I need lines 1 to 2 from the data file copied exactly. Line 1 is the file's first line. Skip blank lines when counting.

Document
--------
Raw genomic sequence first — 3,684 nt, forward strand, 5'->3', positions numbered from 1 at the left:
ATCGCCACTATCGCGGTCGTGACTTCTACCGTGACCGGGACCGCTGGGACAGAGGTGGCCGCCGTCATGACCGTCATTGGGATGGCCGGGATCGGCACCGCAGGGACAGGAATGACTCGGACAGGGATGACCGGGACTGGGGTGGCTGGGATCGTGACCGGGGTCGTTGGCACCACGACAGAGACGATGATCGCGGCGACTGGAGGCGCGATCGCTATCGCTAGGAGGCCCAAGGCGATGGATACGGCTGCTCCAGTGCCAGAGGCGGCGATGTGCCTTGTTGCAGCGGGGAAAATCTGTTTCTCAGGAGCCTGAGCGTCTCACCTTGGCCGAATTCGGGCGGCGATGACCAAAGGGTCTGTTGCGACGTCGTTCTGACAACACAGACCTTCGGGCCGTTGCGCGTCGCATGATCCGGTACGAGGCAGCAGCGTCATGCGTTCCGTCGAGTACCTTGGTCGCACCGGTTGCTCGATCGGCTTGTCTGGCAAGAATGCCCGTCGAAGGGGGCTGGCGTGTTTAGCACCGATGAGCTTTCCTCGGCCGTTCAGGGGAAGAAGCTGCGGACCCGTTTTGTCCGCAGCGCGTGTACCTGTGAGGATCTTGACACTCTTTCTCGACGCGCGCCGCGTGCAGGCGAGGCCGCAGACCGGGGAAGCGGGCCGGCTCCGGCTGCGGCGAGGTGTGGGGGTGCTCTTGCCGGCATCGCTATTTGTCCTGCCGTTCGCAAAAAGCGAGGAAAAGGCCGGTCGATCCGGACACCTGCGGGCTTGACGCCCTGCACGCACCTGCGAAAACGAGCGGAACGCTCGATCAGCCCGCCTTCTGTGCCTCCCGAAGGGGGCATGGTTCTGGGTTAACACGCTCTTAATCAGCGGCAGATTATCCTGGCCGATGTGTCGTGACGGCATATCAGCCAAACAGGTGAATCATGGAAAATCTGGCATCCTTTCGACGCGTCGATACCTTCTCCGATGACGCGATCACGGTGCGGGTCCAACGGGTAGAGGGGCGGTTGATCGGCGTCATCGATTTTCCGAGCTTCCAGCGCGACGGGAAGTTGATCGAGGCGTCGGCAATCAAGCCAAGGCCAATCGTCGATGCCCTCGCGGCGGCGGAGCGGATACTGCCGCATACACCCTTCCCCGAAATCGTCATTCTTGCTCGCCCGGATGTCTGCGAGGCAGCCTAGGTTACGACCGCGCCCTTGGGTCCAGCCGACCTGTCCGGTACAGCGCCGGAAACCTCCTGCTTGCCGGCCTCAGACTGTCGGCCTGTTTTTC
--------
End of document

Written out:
Raw genomic sequence first — 3,684 nt, forward strand, 5'->3', positions numbered from 1 at the left:
ATCGCCACTATCGCGGTCGTGACTTCTACCGTGACCGGGACCGCTGGGACAGAGGTGGCCGCCGTCATGACCGTCATTGGGATGGCCGGGATCGGCACCGCAGGGACAGGAATGACTCGGACAGGGATGACCGGGACTGGGGTGGCTGGGATCGTGACCGGGGTCGTTGGCACCACGACAGAGACGATGATCGCGGCGACTGGAGGCGCGATCGCTATCGCTAGGAGGCCCAAGGCGATGGATACGGCTGCTCCAGTGCCAGAGGCGGCGATGTGCCTTGTTGCAGCGGGGAAAATCTGTTTCTCAGGAGCCTGAGCGTCTCACCTTGGCCGAATTCGGGCGGCGATGACCAAAGGGTCTGTTGCGACGTCGTTCTGACAACACAGACCTTCGGGCCGTTGCGCGTCGCATGATCCGGTACGAGGCAGCAGCGTCATGCGTTCCGTCGAGTACCTTGGTCGCACCGGTTGCTCGATCGGCTTGTCTGGCAAGAATGCCCGTCGAAGGGGGCTGGCGTGTTTAGCACCGATGAGCTTTCCTCGGCCGTTCAGGGGAAGAAGCTGCGGACCCGTTTTGTCCGCAGCGCGTGTACCTGTGAGGATCTTGACACTCTTTCTCGACGCGCGCCGCGTGCAGGCGAGGCCGCAGACCGGGGAAGCGGGCCGGCTCCGGCTGCGGCGAGGTGTGGGGGTGCTCTTGCCGGCATCGCTATTTGTCCTGCCGTTCGCAAAAAGCGAGGAAAAGGCCGGTCGATCCGGACACCTGCGGGCTTGACGCCCTGCACGCACCTGCGAAAACGAGCGGAACGCTCGATCAGCCCGCCTTCTGTGCCTCCCGAAGGGGGCATGGTTCTGGGTTAACACGCTCTTAATCAGCGGCAGATTATCCTGGCCGATGTGTCGTGACGGCATATCAGCCAAACAGGTGAATCATGGAAAATCTGGCATCCTTTCGACGCGTCGATACCTTCTCCGATGACGCGATCACGGTGCGGGTCCAACGGGTAGAGGGGCGGTTGATCGGCGTCATCGATTTTCCGAGCTTCCAGCGCGACGGGAAGTTGATCGAGGCGTCGGCAATCAAGCCAAGGCCAATCGTCGATGCCCTCGCGGCGGCGGAGCGGATACTGCCGCATACACCCTTCCCCGAAATCGTCATTCTTGCTCGCCCGGATGTCTGCGAGGCAGCCTAGGTTACGACCGCGCCCTTGGGTCCAGCCGACCTGTCCGGTACAGCGCCGGAAACCTCCTGCTTGCCGGCCTCAGACTGTCGGCCTGTTTTTC